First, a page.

Mary's Month and the season of Bealtaine

By Felicity Hayes-McCoy

My mother was christened Mary but all her life she was known as May.

In Ireland May is a common diminutive for the name Mary, so there was nothing strange in that. Besides, she was born in May. I can remember picking blossom to celebrate her birthday. Never may blossom which in Wexford, where she grew up, was considered unlucky to have in the house. Sometimes cherry blossom. And often apple blossom, warmed by the sun and powdered with pollen spread by black and golden bees.

In the Christian tradition May is Mary’s month, dedicated to Mary, mother of Jesus. But, as always in Irish Christianity, the calendar feasts that celebrate Mary hold echoes of an older goddess. 
She was the Good Goddess, the bride of the God, and the earth mother of the ancient Celts.

Photo: Illustrative image for the 'Mary's Month and the season of Bealtaine' page

Felicity Hayes-McCoy

In the pagan Celtic tradition May is the first month of Bealtine, the third season in the Celtic calendar. The Celts believed that as the seasons change the edges of the fabric of time give way, allowing powerful forces to seep through. At those shadowy points between one thing and another ritual was important, as a means of channeling and controlling the energy of the universe.
In Ireland, for thousands of years, Bealtaine’s been celebrated with fire and flowers. And for centuries echoes of those older rituals have continued to reverberate in Christian imagery associated with Mary.

I remember sitting in London  when I was a student, typing out a copy of Gerard Manley Hopkin’s May Magnificat and sending it to my mother in Dublin for her birthday. Hopkins was an English poet who had little time for Irishness or Ireland, though he ended up working and dying there as a Jesuit priest. He was a strange, troubled man with a deep awareness of nature.

This morning I read the May Magnificat again. Now, over thirty years after I typed it out for my own mother’s birthday, I’m astonished by the resonance of its echoes of the earth mother.

MAY is Mary’s month,

and I  Muse at that and wonder why:              

Her feasts follow reason,       

Dated due to season—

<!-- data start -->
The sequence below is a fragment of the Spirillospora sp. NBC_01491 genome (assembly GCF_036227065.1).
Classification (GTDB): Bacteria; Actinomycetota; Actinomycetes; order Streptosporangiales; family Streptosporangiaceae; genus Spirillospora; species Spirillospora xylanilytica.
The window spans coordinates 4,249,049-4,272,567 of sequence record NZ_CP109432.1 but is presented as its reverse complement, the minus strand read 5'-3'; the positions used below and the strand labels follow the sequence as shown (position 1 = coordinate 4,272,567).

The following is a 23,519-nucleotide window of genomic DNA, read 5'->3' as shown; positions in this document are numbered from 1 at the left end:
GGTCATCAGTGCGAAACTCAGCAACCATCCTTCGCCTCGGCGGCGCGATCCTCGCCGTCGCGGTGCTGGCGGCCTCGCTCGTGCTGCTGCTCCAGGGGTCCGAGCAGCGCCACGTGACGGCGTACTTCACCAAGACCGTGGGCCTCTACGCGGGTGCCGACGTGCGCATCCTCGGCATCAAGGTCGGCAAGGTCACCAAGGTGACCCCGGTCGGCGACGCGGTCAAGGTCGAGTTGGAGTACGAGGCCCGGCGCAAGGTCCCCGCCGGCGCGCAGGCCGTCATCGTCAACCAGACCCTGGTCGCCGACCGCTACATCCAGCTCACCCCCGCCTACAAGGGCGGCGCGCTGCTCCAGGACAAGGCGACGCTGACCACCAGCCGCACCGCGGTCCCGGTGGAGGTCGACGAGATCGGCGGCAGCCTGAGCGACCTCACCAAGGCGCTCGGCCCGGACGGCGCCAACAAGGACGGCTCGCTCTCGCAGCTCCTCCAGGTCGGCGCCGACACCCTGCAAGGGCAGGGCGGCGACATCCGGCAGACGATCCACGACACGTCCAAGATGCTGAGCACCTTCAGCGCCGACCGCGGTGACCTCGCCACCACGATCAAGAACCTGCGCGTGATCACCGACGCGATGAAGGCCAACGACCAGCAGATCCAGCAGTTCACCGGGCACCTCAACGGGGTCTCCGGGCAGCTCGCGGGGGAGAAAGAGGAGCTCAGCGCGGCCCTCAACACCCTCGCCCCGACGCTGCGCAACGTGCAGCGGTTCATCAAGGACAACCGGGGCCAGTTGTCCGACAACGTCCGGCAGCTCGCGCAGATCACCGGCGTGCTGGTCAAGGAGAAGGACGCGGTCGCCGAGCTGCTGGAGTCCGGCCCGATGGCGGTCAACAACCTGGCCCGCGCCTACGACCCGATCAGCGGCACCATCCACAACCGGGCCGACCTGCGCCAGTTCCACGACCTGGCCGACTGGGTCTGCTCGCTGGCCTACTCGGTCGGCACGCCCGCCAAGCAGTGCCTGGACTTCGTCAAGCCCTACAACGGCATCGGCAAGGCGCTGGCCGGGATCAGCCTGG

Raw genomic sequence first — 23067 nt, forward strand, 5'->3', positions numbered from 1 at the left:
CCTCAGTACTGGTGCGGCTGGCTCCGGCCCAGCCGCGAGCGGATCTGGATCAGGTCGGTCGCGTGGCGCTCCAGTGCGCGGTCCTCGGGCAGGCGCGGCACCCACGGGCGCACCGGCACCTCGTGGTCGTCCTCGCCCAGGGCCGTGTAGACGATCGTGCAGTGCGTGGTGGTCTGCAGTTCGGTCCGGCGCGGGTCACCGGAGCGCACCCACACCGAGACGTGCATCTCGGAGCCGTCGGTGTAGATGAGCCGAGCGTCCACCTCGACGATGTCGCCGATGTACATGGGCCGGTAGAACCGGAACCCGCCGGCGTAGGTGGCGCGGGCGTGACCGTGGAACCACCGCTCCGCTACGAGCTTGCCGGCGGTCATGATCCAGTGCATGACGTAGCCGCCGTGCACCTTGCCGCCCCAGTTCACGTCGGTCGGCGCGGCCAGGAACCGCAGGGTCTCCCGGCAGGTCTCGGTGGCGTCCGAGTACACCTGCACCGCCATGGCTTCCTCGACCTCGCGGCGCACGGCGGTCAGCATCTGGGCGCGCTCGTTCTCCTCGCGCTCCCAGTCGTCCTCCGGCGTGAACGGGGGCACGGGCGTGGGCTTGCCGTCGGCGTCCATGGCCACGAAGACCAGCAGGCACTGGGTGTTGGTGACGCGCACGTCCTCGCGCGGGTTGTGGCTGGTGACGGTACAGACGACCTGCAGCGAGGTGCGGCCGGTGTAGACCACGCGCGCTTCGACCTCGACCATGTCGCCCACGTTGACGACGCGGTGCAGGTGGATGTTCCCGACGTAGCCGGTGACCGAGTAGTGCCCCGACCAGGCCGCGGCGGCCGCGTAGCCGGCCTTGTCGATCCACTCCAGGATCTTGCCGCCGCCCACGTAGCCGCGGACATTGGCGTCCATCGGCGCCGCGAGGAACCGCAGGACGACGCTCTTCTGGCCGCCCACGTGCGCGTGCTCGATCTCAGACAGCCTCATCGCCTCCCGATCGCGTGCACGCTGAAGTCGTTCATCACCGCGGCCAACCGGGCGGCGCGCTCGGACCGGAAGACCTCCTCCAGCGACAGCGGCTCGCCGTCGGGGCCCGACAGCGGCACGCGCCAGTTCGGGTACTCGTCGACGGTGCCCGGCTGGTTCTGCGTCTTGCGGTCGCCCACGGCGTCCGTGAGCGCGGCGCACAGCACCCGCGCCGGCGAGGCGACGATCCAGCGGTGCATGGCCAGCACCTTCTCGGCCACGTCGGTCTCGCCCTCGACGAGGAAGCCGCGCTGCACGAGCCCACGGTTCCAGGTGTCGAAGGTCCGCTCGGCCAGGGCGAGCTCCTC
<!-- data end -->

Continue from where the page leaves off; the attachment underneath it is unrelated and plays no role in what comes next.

Candlemas, Lady Day;          

But the Lady Month, May,        

Why fasten that upon her,     

With a feasting in her honour?       

 

Is it only its being brighter     

Than the most are must delight her?      

Is it opportunest         

And flowers finds soonest?           

 

Ask of her, the mighty mother:          

Her reply puts this other            

Question: What is Spring?—             

Growth in every thing—    

 

Flesh and fleece, fur and feather,      

Grass and greenworld all together;        

Star-eyed strawberry-breasted           

Throstle above her nested          

 

Cluster of bugle blue eggs thin          

Forms and warms the life within;          

And bird and blossom swell              

In sod or sheath or shell.    

 

All things rising, all things sizing       

Mary sees, sympathising            

With that world of good,       

Nature’s motherhood.        

 

Their magnifying of each its kind      

With delight calls to mind         

How she did in her stored     

Magnify the Lord. 

 

Well but there was more than this:    

Spring’s universal bliss               

Much, had much to say          

To offering Mary May.      

 

When drop-of-blood-and-foam-dapple         

Bloom lights the orchard-apple              

And thicket and thorp are merry       

With silver-surfèd cherry   

 

And azuring-over greybell makes      

Wood banks and brakes wash wet like lakes     

And magic cuckoocall           

Caps, clears, and clinches all—      

 

This ecstasy all through mothering earth       

Tells Mary her mirth till Christ’s birth              

To remember and exultation              

In God who was her salvation.

Felicity Hayes-McCoy: A life spent half in inner-city Bermondsey, in London, and the other half in Corca Dhuibhne, Ireland's Dingle peninsula Visit Felicity's website

This page was added by Lorna Elms on 01/05/2012.

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